Canine Disease Prevention
A First Aid Guide For Your Dog

Being aware of new symptoms or patterns of behavior can be helpful indicates of internal disease.  Of course, monitoring external wounds and injuries is also important in combating infection, etc.  Diarrhea, constipation, fever, shivering, runny nose, dry hot nose, runny or watery eyes, coughing, increased or ravenous appetite with no weight gain, loss of appetite, vomiting, increased urination, restlessness,  nervousness, and any indication of pain are indicates of serious problems.  Always check with your veterinarian if these symptoms are present or persist.

Certain preventative vaccines should be given from youth through adult life. Breeders should have the beginning puppy shots already administered as a series. The following diseases or viruses can be prevented with vaccinations to insure a healthy and long life.

Canine Distemper Virus is a widespread, often fatal disease.  Spread of bodily fluids through food and water causes infection.  All dogs should be vaccinated against distemper starting with distemper-measles vaccination at 6 - 9 weeks of age.

Infectious Canine Hepatitis Virus (Canine Adenovirius type -1 and type -2) is an acute liver infection.  Hepatitis caused by CAV-1 (adenovirius type-1) may cause severe kidney damage or death. CAV- 2 (adenovirius typ-2) causes respiratory infection and is an important factor in kennel cough.  Symptoms include fever, loss of appetite, depression, coughing, and tender abdomen. Signs of liver disease (jaundice, vomiting, hepatic encephalopathy) may occur.  In the severest cases, bleeding disorders cause hematomas of the mouth.

Canine Bordetella is the bacterium that causes bronchitis and may contribute to kennel cough (inflammation of the upper respiratory system). This bacterial infection is spreads through coughing and sneezing.  It can occur alone or in combination with distemper, adenovirus type - 2 infection, parainfluenza, and other respiratory problems.

Canine Leptospirosis is a bacterial infection spread by urine contaminated water.  Incubation period ranges from 2-20 days.  Symptoms include enlargement of the spleen, jaundice, fever, vomiting, failure to eat, reduced urine output, dark urine, inactivity, and nephritis.  Permanent kidney and liver damage is a possible result. The disease is easily spread to other animals, and less commonly, to humans.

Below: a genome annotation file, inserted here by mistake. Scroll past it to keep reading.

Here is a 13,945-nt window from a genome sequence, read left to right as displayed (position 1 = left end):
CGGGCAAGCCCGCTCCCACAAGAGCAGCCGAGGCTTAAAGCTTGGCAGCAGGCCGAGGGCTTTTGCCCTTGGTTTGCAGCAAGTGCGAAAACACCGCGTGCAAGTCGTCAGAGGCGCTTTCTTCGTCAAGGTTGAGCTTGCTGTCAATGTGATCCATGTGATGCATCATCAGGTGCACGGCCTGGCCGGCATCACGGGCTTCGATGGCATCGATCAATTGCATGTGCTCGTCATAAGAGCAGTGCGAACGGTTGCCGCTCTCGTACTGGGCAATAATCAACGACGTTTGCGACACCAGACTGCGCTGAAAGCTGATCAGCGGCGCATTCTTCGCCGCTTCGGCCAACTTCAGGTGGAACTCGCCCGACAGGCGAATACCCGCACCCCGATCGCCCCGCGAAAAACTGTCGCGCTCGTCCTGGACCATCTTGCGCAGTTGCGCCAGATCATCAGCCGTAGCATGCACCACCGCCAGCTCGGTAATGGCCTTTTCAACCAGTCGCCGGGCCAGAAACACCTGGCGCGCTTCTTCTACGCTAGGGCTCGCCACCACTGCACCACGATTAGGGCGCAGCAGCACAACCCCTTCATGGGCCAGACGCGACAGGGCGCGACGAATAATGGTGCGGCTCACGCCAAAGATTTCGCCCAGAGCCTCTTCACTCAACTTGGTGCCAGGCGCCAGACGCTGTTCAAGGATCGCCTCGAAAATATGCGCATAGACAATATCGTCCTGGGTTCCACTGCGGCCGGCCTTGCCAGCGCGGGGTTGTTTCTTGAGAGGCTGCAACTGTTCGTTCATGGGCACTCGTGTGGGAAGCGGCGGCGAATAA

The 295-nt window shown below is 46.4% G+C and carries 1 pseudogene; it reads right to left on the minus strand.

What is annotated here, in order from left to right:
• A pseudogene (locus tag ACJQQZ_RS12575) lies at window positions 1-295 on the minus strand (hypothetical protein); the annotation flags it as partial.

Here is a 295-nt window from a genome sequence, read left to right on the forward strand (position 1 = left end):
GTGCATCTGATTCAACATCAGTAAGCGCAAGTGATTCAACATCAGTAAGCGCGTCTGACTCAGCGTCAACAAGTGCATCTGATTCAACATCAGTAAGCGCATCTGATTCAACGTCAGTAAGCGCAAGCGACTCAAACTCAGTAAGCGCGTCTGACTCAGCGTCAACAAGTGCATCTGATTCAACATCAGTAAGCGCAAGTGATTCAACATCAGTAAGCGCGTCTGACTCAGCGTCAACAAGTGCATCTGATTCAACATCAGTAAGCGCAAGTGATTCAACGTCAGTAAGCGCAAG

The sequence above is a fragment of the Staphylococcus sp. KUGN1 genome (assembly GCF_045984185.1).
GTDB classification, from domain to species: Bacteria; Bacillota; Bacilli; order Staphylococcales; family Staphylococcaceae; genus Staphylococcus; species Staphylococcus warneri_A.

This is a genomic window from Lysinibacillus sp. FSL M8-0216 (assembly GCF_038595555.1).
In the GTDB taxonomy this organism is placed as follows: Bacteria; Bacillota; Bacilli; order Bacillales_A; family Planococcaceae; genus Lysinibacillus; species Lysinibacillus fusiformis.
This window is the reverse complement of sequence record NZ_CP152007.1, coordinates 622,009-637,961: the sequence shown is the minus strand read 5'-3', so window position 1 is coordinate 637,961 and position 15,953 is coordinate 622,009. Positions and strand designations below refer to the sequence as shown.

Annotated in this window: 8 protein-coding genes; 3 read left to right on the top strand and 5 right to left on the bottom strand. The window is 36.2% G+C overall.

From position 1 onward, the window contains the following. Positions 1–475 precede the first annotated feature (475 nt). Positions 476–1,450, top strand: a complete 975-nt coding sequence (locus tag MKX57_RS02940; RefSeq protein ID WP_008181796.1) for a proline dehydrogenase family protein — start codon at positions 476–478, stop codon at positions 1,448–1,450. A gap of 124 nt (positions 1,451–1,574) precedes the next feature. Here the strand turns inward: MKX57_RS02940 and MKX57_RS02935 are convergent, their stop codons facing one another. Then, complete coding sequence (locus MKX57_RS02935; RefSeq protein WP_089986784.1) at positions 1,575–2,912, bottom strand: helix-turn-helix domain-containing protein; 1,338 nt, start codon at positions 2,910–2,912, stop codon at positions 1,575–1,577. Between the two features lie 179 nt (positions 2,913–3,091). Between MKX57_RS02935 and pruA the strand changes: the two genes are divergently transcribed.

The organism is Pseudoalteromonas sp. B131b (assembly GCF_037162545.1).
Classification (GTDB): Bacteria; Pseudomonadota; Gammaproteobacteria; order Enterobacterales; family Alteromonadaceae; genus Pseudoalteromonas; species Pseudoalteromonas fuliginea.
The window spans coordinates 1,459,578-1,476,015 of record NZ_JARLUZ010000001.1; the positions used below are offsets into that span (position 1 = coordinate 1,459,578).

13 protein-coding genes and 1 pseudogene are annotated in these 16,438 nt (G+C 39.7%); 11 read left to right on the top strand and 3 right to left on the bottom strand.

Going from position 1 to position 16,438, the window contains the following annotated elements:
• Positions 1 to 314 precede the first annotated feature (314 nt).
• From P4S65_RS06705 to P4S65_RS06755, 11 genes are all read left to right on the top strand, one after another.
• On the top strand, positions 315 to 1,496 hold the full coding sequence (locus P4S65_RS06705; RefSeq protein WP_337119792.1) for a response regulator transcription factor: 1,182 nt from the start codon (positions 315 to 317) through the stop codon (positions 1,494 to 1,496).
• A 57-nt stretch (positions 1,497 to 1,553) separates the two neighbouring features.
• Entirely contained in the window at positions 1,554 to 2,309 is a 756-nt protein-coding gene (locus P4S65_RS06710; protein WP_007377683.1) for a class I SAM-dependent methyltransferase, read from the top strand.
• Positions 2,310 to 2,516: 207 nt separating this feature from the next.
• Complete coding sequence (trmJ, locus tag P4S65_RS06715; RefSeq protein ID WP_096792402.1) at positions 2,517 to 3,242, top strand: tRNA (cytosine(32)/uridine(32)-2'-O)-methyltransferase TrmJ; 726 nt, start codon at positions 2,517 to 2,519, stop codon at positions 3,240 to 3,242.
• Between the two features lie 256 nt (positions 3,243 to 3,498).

Canine Parainfluenza is another cause of kennel cough, affecting the lower respiratory system.  Although parainfluenza is often a mild respiratory infection in healthy dogs, it can be severe in puppies or debilitated dogs.

Canine Parvovirus infection is a disease affecting the lymphatic system and gastrointestinal tract causing severe dehydrating diarrhea in dogs of varying ages. Other symptoms include loss of appetite, lethargy, fever, and vomiting.  It is spread by contact with canine feces. Parvovirus infection is especially dangerous for puppies.

Rabies is a virus that causes inflammation of the brain.  After neurological symptoms have occurred, Rabies is almost always fatal.  It is transmitted through contact with saliva, usually via a bite.  All mammals are at risk, including humans.  Symptoms include flu-like sickness, then uncharacteristic aggression and anxiousness.

Canine Coronavirus is a highly contagious disease affecting the upper respiratory and gastrointestinal tracts.  This intestinal disease causes vomiting and diarrhea in dogs of all ages. Particularly in puppies, dehydration from coronavirus infection can be life-threatening.

Remember the information given is only a guide and you should always check with your veterinarian if you think there is a problem or before administering any medication.